The psychiatrists’ bible, the DSM-5, recently added ‘gambling disorder’ to its list of ‘behavioural addictions’. But how true is its definition, and should it be changed? AAP/Mick Tsikas

Disordered gambling: focusing on more than just ‘problem gamblers’

Since the issue of problem gambling was placed under the national spotlight by the Productivity Commission in 1999, we have witnessed ongoing public debate about Australia’s gambling industries. The commission…
We have to get more people into national parks if parks are to have a future. Flickr/Tatiana Gerus

Our national parks need visitors to survive

Despite what many commentators on The Conversation have said, conserving biodiversity in our national parks isn’t the way to save them. Parks need visitors to get vital community and political support…
The notion that smaller pokies venues are more harmful than larger ones isn’t borne out in research. AAP

Size really does matter: big pokie venues are the most dangerous

With the NSW government rushing to approve a new casino in Sydney, the prospect of more casinos in Brisbane and the Gold Coast, and a planned expansion of Adelaide casino, a new wave of gambling proliferation…
Despite stated intentions otherwise, are poker machines at James Packer’s planned second Sydney casino at Barangaroo inevitable? AAP/Dean Lewins

Packer’s Barangaroo Casino and the inevitability of pokies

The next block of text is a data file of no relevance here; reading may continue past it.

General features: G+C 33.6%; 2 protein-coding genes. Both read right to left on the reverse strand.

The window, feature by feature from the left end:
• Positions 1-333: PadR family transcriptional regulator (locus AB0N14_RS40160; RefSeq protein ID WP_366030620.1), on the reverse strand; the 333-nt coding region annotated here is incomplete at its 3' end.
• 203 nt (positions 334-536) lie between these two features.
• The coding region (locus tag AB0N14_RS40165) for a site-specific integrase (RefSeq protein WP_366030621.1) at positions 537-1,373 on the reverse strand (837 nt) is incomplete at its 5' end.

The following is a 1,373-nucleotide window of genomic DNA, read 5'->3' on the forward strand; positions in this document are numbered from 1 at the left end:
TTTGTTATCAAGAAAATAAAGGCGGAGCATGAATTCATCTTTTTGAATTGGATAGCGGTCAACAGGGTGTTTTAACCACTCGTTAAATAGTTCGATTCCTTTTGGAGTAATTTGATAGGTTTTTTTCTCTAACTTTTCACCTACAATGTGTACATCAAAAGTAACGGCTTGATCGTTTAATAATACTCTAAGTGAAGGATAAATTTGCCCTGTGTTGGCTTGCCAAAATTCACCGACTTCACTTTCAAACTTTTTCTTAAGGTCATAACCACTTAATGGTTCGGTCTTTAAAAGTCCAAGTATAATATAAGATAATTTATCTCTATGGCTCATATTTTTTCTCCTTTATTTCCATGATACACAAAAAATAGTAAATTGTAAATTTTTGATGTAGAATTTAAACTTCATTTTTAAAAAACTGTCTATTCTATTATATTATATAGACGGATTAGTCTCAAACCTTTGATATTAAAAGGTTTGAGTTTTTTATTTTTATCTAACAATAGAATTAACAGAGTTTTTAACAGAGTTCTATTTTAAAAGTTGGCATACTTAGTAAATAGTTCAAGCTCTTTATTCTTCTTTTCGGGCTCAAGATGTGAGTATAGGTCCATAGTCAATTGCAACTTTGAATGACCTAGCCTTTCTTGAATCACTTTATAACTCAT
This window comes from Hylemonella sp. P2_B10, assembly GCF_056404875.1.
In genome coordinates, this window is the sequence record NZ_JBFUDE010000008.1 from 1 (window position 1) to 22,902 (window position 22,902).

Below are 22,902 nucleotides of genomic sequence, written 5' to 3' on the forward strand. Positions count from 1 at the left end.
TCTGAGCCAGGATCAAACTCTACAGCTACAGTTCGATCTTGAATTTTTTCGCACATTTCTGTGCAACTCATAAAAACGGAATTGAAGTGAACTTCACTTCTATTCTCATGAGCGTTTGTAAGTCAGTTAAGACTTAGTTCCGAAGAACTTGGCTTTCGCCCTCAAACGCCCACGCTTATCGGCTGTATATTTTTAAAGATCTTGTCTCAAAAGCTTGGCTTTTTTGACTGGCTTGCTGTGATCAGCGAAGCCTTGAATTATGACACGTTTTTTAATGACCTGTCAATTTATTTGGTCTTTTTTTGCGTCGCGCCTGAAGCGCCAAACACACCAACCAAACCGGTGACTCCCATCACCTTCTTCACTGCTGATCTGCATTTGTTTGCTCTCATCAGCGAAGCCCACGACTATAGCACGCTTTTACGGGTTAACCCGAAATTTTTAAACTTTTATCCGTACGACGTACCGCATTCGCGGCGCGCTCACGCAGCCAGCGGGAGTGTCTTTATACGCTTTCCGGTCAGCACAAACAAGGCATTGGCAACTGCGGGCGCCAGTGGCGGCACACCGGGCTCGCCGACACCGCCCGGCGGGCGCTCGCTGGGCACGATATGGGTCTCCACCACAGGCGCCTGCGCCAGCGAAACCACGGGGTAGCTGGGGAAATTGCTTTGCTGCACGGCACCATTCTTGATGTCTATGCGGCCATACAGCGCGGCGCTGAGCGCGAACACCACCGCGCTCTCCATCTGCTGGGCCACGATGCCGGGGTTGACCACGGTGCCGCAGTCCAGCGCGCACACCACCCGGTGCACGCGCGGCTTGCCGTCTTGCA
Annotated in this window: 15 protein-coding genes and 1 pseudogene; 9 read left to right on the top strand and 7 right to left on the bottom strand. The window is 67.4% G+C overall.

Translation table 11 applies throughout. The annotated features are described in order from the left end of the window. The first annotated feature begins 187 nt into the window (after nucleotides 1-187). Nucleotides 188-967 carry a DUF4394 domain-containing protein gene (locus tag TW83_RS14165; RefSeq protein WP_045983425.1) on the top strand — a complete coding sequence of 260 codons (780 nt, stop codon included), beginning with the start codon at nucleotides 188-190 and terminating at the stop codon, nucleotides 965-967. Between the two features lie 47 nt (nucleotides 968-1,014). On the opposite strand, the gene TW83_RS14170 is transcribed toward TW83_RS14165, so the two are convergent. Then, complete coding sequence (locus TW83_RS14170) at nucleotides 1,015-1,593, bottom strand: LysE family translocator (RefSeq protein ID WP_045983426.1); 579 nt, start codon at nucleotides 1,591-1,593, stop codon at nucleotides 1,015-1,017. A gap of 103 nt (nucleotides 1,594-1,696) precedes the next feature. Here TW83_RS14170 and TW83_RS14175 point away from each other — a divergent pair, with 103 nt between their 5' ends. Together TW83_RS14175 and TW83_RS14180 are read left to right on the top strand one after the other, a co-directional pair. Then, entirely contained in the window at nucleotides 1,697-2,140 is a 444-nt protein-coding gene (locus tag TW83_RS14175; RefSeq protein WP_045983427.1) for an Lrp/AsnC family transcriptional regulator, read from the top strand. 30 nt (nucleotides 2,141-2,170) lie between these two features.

When is a casino not a casino? According to NSW premier Barry O’Farrell, who last week approved James Packer’s Crown Limited bid to establish Sydney’s second casino, a casino isn’t a casino without pokies…
Polar bears were on thin ice, where are they now? ilovegreenland/Flickr

Don’t-care bears: should we be worried about polar bears?

Polar bears were once the icon of global warming. Twenty years ago scientists raised the possibility that a world without Arctic sea ice would be a world without polar bears. Last year’s record polar melt…
Exposure to even a single fibre of asbestos dust can cause significant health problems. Image from shutterstock.com

Health harms of asbestos won’t be known for decades

The digital age crashed into the bronze age when the roll out of Australia’s high-speed broadband network was disrupted by the discovery of asbestos in Telstra pits in recent weeks. Workplace relations…
The Antarctic blue whale was exploited to near extinction because it continued to be hunted opportunistically alongside other whale species. Isabel Beasley

How to hunt a species to extinction

Exploitation is one of the major causes of extinction. More than 120 species have become extinct at least in part because of hunting, fishing and logging, including the famous Passenger Pigeon. Wildlife…
Babies’ milk teeth carry their early food history, and this remains stable for tens of thousands of years. Allygirl520

Got milk? Our breastfeeding habits are older than you think

We know at least six months of exclusive breastfeeding is the best start to a baby’s life. What’s amazing is it seems ancient hominids knew that too. In a paper published today in Nature, we analysed the…
Monitoring radon could reveal whether coal seam gas extraction is messing with the soil’s structure. Jeremy Buckingham

Earthquakes and coal seam gas

Two recent peer reviewed studies on opposite sides of the globe have shed light on how monitoring of earthquakes and determining greenhouse gas emissions from the coal seam gas (CSG) industry may be connected…
More than 400 amphibian species are in decline, but at least one - the Fleay’s barred frog - is showing strong signs of recovery. Froggydarb/Wikimedia Commons

Are our frogs bouncing back?

Globally, amphibians have suffered serious declines and extinctions over the last 30 years. But our research, published today, shows that at least one subtropical rainforest frog is recovering. The most…